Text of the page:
Former Calgary principal accused of fraud, turning elementary school into ‘zoo-like environment’

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The Calgary Herald

Published on: November 7, 2017 | Last Updated: November 7, 2017 10:45 AM MST

The Calgary Board of Education building was photographed on September 14, 2017. Gavin Young / Calgary Herald

The professional credentials of a Calgary elementary school ex-principal are in question for allegedly designating students as “special needs” without proper assessments in an effort to get more money for his school.

Mark Patrick Buckley is also accused of having a sexual encounter with an adult in the music room of West Dover Elementary School on a weekend, and of housing animals for three years in an unsafe “zoo-like environment” throughout the school, presenting officer Ian Stewardson said Monday.

Buckley is charged with four counts of unprofessional conduct under the Teaching Profession Act, an Alberta Teachers’ Association conduct panel heard Monday in Edmonton. Buckley didn’t attend the hearing.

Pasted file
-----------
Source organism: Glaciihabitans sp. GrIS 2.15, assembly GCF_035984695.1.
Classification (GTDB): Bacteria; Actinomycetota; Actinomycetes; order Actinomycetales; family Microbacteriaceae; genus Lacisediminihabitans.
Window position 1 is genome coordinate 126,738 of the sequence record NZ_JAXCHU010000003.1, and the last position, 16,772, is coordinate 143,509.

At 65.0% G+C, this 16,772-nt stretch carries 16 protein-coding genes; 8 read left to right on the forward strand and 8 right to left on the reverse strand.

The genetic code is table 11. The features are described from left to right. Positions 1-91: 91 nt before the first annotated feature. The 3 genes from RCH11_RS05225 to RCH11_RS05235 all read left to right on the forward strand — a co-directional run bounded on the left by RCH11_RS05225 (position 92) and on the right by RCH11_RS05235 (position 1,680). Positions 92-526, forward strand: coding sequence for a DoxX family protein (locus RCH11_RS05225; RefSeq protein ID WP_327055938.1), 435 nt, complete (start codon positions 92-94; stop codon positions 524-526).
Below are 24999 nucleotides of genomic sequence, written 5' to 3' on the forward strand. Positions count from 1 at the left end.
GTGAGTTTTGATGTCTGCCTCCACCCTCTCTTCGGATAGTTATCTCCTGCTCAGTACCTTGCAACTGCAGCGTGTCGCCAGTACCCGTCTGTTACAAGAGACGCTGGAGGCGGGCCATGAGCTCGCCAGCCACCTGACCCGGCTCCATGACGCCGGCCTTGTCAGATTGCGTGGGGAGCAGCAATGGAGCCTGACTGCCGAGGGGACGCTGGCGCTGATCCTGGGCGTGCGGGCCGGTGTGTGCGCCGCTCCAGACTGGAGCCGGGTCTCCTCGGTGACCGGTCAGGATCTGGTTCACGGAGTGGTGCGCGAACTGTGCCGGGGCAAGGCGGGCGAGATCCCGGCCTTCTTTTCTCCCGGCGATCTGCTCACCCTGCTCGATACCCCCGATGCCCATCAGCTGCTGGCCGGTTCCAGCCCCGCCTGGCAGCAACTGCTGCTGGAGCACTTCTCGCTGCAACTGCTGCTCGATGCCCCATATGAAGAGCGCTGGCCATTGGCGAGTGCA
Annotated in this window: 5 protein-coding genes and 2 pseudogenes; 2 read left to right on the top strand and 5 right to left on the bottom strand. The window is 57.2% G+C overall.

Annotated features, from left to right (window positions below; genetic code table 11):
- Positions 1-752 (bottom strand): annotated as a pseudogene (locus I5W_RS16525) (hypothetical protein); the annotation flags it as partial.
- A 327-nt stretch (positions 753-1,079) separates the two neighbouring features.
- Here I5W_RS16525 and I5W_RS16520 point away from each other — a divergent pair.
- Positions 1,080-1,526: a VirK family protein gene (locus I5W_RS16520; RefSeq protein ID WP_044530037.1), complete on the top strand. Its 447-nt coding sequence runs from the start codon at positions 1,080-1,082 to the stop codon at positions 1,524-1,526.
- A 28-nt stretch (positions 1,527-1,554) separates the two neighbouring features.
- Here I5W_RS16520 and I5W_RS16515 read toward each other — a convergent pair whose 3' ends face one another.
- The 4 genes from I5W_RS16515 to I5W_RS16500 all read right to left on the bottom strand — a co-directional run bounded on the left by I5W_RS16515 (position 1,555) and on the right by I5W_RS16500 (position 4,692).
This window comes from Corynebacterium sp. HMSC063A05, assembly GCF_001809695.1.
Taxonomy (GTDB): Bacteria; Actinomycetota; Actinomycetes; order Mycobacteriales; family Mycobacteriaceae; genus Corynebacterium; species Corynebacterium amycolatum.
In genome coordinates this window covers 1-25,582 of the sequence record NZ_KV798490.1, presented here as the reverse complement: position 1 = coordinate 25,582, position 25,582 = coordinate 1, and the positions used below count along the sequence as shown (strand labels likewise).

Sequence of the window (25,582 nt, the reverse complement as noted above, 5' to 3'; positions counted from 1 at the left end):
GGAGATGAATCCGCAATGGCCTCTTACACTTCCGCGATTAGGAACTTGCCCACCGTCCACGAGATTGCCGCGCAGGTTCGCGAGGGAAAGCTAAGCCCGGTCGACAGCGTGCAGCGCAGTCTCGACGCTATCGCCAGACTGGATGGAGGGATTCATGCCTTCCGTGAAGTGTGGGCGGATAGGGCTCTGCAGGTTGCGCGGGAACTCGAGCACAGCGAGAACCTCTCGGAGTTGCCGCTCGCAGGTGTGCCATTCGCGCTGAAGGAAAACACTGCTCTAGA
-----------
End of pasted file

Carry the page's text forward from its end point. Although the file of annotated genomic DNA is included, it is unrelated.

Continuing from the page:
On a visit to the school in December 2011, Dianne Yee, an area director for the Calgary Board of Education, said West Dover’s hallways were cluttered with algae-filled fish tanks, furniture, dying wall plants and hazardous electrical cords.

After Buckley went on a medical leave in April 2012, Yee and facilities staff found leaking hoses, caged animals living in classrooms, odiferous egg incubators in the principal’s office, and bird feces “all over the couch and the walls” in a room where staff prepared breakfast and lunch for the school nutrition program, Yee said: “It was disgusting.”

In the first few weeks of the 2011-12 school year, the number of students at West Dover who were “coded” as having a severe disability doubled to 16 from eight, Yee said, which was “very unusual.”

Yee said Buckley failed to follow board and provincial policies to assess the students’ abilities and consult with their parents. When she challenged him, he said he wanted to use the $80,000 in extra funding to hire a gym teacher, which she told him was an inappropriate use of the money.

“I believe he committed fraud,” Yee testified. “This is not an oversight, or an inexperienced principal.”

Buckley was no longer employed by the school board in 2015, Yee said.

Calgary forensic psychiatrist Dr. Kenneth Hashman testified, by phone, that Buckley told him he had brought someone to the school on a weekend to have sex.

The hearing is scheduled to continue until Thursday.

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